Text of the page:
Shell Corrib Corruption & Community Complaints
That these events go almost universally unreported by the Irish media is a great hindrance to that justice being secured, but your website’s ongoing work in exposing the wrongdoing of Shell and it’s agents worldwide is a vitally important one. Rest assured, the most recent events on the subject of the Corrib Gas project are being closely watched – and acted upon – by many people on the west coast of Ireland and beyond, and together we can expose the corruption that far too many are trying their best to ignore.
Corrib Corruption & Community Complaints
By JM (long-time Shell watcher)
Your recent posting on the Corrib controversy concludes with a point about Irish citizens apparently not raising a fuss over the whole situation, and the latest allegations/revelations in particular.
Living with the ongoing project, many in the local community have had cause to report a multitude of matters to various bodies and State agencies during the course of the last dozen years or so. There are two recurring themes in all such cases: (1) an abuse of process/standards by Shell and/or it’s agents, and (2) a total lack of action/accountability for Shell and/or the agents supposedly “responsible” for the abuse.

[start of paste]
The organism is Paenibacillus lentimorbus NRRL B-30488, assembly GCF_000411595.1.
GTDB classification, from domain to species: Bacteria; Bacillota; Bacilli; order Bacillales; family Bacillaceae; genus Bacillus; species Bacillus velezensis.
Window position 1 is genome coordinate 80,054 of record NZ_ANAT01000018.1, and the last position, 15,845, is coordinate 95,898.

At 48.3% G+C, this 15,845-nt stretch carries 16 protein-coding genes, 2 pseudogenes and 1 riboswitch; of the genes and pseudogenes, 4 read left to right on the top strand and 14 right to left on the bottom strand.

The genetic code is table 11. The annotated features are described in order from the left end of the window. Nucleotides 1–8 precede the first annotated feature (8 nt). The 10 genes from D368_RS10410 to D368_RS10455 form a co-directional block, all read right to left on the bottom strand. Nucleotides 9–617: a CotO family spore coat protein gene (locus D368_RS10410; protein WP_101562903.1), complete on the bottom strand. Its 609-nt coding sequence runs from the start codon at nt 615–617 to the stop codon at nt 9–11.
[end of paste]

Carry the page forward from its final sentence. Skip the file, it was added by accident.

The complaints range from the relatively mild (poor consultation, breaches of pollution limits) right through to the atrocious (threats of rape and attempted murder) but the response is almost always the same… it’s someone else’s problem.
A few examples. When it was discovered that a diesel spill at the refinery site was leaking into the Bellanaboy river, the Environmental Protection Agency was contacted. After initially showing great concern and interest in the situation, on hearing the location was part of the Corrib Gas development the EPA immediately backtracked, and said it was a matter for Mayo County Council. When Mayo County Council were approached, no-one was available to investigate. The Gardai (police) then intervened and prevented people from taking water samples until the following day, after a hasty clean-up was initiated. No action was taken by MCC.
After dozens of people were man-handled by Shell’s unidentifiable “security” workers on a public beach at Glengad (proposed offshore pipeline landfall) the Gardai were informed, but they refused to take statements of complaint and – when pressed – instead told people to contact the Private Security Authority. When the PSA were contacted they said they would only take action in the event of a criminal conviction secured by the Gardai. To date, no case has ever been taken by Gardai against security violence on the Corrib project towards members of the public (including hospitalisations) even when witnessed by Garda members.